Let's discuss the tech questions today. PeterLC asks,
"Is Kindle and the like a good thing or a bad thing? Do these computer options promote reading or do these detract from the written word?"Every new advance brings fevered cries that what was good in the old ways is under threat. Is it true? Like always, yes and no. The VCR did not spell the end of movie theaters, but reinvigorated them, so too I think, the ability to one click buy books from your computer or mobile device will actually lead to a more robust book market. I think more people will buy more books. Does that mean people will read more books? To some degree, I do.
At the same time, what it will also mean is that research will become more and more an on-line affair and people will no longer find themselves lost in the stacks. If you can get right to the book you think you'll need, there will be less of a chance to find what you really need, but didn't realize you did. Being in a physical location surrounded by related books leads to chains of thought that may not occur otherwise and subtle, accidentally discovered links may be less likely to be made. Then again, it also means that authors do not have to spend day after day working on an index, so a mixed bag, indeed.
"Has the ubiquity of smart phones, tablets and laptops in the classroom changed the dynamic of it? I recall that when questions arose that you didn't immediately have some thoughts on (or an answer to), you would jot them down (in your state of the art PDA) and come back the next class with an answer. I imagine that something approximating an answer to (or at least pointing one toward an answer to) many of those stumpers is readily available via Google. Do students get more involved in answering questions with these resources glued to their palms? Do they call you out more often for passing on dubious information (not that you'd ever do that!). This post related to the recent Fish-Boghossian hoopla got me thinking about this: http://www.newappsblog.com/2011/08/pundit-makes-stuff-up-is-refuted.html. As the author of the post puts it: 'The issue I want to raise is: what becomes of “general knowledge”, or rather the social value of having lots of it, now that anyone with a phone or tablet can simulate the possession of a well-furnished mind?'"Actually, the classroom and the Q&A has changed very little. The instant availability of facts is a good thing, but my job is not to provide facts, but to help the student create a framework in which the facts have some sort of meaning. We now have more paints on the pallet, but we still need to make a picture out of them. Everyone now may have a lot of knowledge since we all possess various forms of external brains, but using that knowledge for wisdom and understanding still requires work. What I love about the Q&A is not just the novel facts, but the way they inevitably lead to a wonderful narrative (or many) that lets you take that fact and use it to generate more questions or a deeper appreciation of the subject.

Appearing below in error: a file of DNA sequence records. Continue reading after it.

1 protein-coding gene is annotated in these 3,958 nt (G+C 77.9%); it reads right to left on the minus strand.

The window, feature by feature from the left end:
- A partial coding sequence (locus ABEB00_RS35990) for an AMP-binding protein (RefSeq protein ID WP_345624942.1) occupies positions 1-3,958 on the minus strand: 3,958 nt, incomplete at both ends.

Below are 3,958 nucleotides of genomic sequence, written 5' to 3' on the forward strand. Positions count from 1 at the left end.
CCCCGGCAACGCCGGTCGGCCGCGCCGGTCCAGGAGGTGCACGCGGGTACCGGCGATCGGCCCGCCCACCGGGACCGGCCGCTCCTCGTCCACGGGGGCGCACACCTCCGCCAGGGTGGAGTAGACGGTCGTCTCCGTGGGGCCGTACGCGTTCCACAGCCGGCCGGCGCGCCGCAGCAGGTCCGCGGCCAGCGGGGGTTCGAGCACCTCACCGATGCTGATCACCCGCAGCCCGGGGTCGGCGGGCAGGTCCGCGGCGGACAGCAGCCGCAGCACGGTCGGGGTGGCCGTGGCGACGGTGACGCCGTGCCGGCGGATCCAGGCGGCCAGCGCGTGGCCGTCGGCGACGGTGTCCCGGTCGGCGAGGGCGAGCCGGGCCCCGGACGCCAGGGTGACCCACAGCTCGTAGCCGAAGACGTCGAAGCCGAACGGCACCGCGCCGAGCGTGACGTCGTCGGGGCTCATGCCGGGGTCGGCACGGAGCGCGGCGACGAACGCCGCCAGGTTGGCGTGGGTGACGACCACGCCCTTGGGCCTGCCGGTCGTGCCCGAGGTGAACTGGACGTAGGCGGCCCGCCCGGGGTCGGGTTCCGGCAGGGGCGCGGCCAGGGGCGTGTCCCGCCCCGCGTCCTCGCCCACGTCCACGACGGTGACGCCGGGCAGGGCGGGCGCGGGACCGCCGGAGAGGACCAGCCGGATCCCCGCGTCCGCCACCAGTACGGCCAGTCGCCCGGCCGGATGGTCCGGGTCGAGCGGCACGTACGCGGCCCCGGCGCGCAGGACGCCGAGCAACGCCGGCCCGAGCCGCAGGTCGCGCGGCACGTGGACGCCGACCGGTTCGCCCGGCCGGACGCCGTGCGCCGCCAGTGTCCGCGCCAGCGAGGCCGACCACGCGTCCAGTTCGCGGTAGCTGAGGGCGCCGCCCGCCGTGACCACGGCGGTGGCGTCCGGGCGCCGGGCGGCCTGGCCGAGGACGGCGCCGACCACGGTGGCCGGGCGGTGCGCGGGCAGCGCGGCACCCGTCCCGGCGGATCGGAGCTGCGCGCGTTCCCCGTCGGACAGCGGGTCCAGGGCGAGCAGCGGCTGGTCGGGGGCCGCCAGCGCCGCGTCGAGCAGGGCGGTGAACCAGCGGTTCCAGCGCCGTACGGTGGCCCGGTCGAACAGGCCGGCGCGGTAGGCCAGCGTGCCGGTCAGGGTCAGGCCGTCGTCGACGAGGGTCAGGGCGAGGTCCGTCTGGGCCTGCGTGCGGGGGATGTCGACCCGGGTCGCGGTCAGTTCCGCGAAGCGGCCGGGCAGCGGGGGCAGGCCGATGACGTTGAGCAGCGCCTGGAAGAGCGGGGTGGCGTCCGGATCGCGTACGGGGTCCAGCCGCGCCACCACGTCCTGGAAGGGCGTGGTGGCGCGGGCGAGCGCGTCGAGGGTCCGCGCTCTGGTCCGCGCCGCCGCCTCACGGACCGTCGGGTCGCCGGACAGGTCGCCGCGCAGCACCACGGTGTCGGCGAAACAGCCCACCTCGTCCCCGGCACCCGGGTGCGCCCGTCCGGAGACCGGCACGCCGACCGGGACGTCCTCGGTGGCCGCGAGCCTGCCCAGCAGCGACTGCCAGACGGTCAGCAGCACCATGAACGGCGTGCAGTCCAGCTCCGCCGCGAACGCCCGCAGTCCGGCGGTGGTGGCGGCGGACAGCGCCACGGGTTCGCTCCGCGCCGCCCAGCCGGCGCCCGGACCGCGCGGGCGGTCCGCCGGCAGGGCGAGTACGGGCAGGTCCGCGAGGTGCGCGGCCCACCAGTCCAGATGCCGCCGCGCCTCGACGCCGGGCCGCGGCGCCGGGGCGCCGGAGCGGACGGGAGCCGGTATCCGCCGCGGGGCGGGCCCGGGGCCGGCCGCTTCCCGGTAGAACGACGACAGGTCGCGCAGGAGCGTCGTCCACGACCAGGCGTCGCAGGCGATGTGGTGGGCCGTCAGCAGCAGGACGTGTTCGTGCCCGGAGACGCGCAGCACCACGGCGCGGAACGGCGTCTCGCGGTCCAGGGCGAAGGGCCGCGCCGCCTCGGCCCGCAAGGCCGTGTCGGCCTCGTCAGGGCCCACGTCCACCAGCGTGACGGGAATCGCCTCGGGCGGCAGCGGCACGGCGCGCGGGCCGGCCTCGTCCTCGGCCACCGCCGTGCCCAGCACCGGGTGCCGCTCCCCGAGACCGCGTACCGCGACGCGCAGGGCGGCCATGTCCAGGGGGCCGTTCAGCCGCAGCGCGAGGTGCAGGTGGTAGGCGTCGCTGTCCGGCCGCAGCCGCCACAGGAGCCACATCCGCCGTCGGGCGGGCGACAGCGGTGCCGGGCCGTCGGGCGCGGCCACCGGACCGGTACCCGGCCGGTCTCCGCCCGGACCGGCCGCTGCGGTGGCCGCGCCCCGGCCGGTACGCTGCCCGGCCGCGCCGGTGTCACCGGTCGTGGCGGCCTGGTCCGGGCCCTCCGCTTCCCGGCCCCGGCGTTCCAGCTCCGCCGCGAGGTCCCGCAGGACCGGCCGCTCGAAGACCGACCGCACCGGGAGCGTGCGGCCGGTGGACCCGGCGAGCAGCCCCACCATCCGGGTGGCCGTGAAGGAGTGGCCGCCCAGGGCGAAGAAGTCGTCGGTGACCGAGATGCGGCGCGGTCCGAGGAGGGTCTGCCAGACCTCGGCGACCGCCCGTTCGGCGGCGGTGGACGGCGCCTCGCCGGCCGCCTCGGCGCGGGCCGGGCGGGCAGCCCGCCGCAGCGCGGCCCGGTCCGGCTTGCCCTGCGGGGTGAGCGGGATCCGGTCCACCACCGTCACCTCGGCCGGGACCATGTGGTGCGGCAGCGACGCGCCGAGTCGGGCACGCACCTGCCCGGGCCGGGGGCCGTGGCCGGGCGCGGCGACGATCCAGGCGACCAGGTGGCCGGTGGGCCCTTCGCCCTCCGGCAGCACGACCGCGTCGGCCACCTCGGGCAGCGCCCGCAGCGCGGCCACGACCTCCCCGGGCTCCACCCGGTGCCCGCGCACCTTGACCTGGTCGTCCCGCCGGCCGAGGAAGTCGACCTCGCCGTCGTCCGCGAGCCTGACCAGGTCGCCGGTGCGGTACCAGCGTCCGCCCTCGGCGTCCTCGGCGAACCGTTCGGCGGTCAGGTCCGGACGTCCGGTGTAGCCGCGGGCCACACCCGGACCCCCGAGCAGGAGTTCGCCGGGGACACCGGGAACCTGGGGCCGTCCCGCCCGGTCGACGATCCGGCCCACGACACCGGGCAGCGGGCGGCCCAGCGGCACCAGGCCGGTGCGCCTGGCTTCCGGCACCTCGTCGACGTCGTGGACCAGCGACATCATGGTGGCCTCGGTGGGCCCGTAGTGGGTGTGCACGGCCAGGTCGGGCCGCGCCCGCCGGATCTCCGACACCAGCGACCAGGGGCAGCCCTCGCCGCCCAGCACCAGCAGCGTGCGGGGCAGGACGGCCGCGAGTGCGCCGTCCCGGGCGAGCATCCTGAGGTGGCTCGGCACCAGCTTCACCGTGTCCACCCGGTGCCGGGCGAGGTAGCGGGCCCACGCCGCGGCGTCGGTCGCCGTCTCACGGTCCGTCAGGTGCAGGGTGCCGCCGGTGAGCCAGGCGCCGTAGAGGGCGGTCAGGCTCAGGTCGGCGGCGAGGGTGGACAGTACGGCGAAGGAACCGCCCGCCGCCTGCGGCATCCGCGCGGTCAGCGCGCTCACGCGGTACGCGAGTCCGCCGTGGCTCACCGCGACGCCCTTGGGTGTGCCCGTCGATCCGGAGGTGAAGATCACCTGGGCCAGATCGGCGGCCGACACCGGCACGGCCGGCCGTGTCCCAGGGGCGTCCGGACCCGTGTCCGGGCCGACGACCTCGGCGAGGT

C. Ewing asks,
"Godzilla or Mechagodzilla? Which one is more frightening? Which one is cooler? And why do bad things always seem to happen to Tokyo?"Japan, as we all now realize, lives in a very precarious spot on the globe because of the location of the edges of the tectonic plates. Earthquakes and tsunamis can be devastating for them. So, you'd think their fictional monster which embody their existential fears would arise from nature.
But no, both Godzilla and Mechagodzilla are the result of human technology. Godzilla from radioactive fallout -- a fear whose source is easily identifiable -- but the result of unforeseen consequences of the human war machine. Just like the Frankenstein of Hollywood (though, not of Mary Shelly), Godzilla is meant to show us that we can never be sure of the ultimate results of our tinkering with nature. We may think we control the universe, but really we are just playing with forces we cannot completely have a handle on. As a result, we may end up facing something terrifying and huge that we never envisioned.
Mechagodzilla, on the other hand, is a direct created result of human aggression. When we seek only power, we create weapons that are incredibly deadly, but as a result they may move beyond our ability to control them. Our technology may come to control us and the results may not be pretty. Both monsters are the result of hubris and unforeseen consequences, but it is the latter that scares me more.
I know the last question was meant to be funny, but I think there is an interesting conversation to be had there. I think that the Cold War marked a major change in the Japanese psyche and by embracing a pacifist constitution after a war-filled history, the idea of Japan -- even artistically -- destroying someone else's cities was really out of bounds. As a result, it's always Tokyo that gets it.